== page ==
Soul man 

Bobby Taylor
  • Bobby Taylor

Bobby Taylor a true old-school Motown performer with ties to some of the biggest names in music history

Who: Bobby Taylor

Where: Bearfoot Bistro

When: Wednesday-Sunday through the end of March

Say you want to hear some soul in this town.

How about a little Al Green for starters?

Well, since Rob Funk is capable of turning Iron Maiden’s Number of the Beast into a chill-out coffee-shop tune, he could probably do most of Green’s catalogue.

Guitar Doug? He’s probably strummed an acoustic version of Let’s Stay Together during one of his many springtime patio apres-ski sessions.

Mat the Alien could probably mix Green into a deep drum ’n’ bass groove, and local band Truth Be Told could probably make it into a driving punk cover that would be over in about 45 seconds.

But if it’s the real thing you’re looking for, go see a man named Bobby Taylor.

You’ll find him at the Bearfoot Bistro five nights a week, belting out old school soul and R&B classics alongside piano-man Cameron Chu.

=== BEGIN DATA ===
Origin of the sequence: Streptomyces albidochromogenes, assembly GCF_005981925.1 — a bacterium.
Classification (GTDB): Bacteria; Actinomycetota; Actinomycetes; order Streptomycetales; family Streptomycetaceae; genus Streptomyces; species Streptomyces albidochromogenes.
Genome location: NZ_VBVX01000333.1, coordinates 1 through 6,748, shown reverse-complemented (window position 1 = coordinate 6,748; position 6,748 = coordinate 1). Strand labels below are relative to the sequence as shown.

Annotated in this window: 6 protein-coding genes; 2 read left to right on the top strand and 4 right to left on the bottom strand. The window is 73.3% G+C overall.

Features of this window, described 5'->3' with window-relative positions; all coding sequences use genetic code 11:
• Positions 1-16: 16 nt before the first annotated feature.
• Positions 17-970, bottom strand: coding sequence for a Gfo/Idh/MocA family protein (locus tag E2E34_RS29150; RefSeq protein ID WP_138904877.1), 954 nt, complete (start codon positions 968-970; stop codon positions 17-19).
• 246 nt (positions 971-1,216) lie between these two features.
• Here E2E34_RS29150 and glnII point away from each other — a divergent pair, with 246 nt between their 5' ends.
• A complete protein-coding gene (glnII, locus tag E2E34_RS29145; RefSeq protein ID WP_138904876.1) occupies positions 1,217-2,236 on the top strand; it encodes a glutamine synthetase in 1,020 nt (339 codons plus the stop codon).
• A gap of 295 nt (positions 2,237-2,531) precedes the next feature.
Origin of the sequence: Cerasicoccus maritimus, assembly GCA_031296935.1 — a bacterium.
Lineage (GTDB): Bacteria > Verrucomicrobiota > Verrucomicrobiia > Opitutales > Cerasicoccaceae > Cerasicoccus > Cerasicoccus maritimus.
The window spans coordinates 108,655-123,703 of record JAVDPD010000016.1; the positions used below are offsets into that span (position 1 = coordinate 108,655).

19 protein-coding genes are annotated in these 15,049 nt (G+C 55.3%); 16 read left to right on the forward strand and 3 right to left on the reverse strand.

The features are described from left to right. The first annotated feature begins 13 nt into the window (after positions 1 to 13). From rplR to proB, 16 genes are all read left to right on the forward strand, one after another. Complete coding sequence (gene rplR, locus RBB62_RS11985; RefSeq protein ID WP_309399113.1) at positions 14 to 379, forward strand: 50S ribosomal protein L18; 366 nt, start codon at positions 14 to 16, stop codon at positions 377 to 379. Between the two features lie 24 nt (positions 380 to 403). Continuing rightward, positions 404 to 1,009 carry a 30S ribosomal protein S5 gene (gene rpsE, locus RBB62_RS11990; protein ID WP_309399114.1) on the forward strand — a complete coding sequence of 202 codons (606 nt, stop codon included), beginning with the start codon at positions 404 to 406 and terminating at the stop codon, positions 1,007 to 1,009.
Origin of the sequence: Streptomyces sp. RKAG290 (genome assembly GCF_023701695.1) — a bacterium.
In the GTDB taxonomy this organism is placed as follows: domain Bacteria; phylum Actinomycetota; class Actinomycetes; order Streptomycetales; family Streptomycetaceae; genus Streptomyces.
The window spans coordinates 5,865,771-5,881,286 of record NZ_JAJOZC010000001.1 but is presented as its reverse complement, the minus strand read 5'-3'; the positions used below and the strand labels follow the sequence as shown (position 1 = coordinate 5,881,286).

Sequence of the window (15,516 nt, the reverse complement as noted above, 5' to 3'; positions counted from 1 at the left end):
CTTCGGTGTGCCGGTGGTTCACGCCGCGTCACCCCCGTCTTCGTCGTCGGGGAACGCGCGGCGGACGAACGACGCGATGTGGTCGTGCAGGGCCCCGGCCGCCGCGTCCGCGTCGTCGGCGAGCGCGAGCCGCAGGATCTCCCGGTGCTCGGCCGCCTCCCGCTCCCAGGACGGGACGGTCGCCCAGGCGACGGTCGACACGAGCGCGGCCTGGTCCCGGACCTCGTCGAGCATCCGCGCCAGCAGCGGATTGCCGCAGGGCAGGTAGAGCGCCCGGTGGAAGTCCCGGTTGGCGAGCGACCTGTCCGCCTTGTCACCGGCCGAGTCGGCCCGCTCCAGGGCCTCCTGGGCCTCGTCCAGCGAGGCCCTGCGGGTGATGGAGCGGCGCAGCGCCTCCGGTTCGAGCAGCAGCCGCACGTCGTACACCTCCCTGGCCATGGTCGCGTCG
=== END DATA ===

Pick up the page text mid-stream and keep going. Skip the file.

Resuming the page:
He’s the one in the dark suit and white shirt, longish hair tied neatly back, talking to the ladies over the instrumental bridges. He’ll have a microphone in one hand, handkerchief in the other, good for mopping the sweaty brow when his repertoire calls for a baby, help me please type of an effort.

You got that right, he can sing. He knows Let’s Stay Together . He’ll hit those high notes and he knows just how to emphasize "whether times are good or bad, happy or sad."

It’s likely he knows the good Reverend Green to boot. Familiarity with the biggest names in the music business comes with the territory when you get signed to the hottest record label of your era: Detroit’s Motown.

Taylor and his band The Vancouvers were a mainstay of Vancouver after-hours club The Elegant Parlour in the mid-1960s, when they were discovered by Motown label-head Berry Gordy Jr., in town on account of the Supremes.

The band included a pre-Cheech Tommy Chong on guitar and backing vocals. Taylor had met Chong and his cohorts in San Francisco a few years earlier while studying to become a music teacher at Berkeley. Discovering his distaste for the classroom, he turned back to singing, something he had been doing since the age of three years old.

Even though he considered Chong’s project at the time, Little Daddy and the Bachelors "godawful horrible," Taylor gave them a slot at the San Francisco jazz club where he was in charge of bookings.

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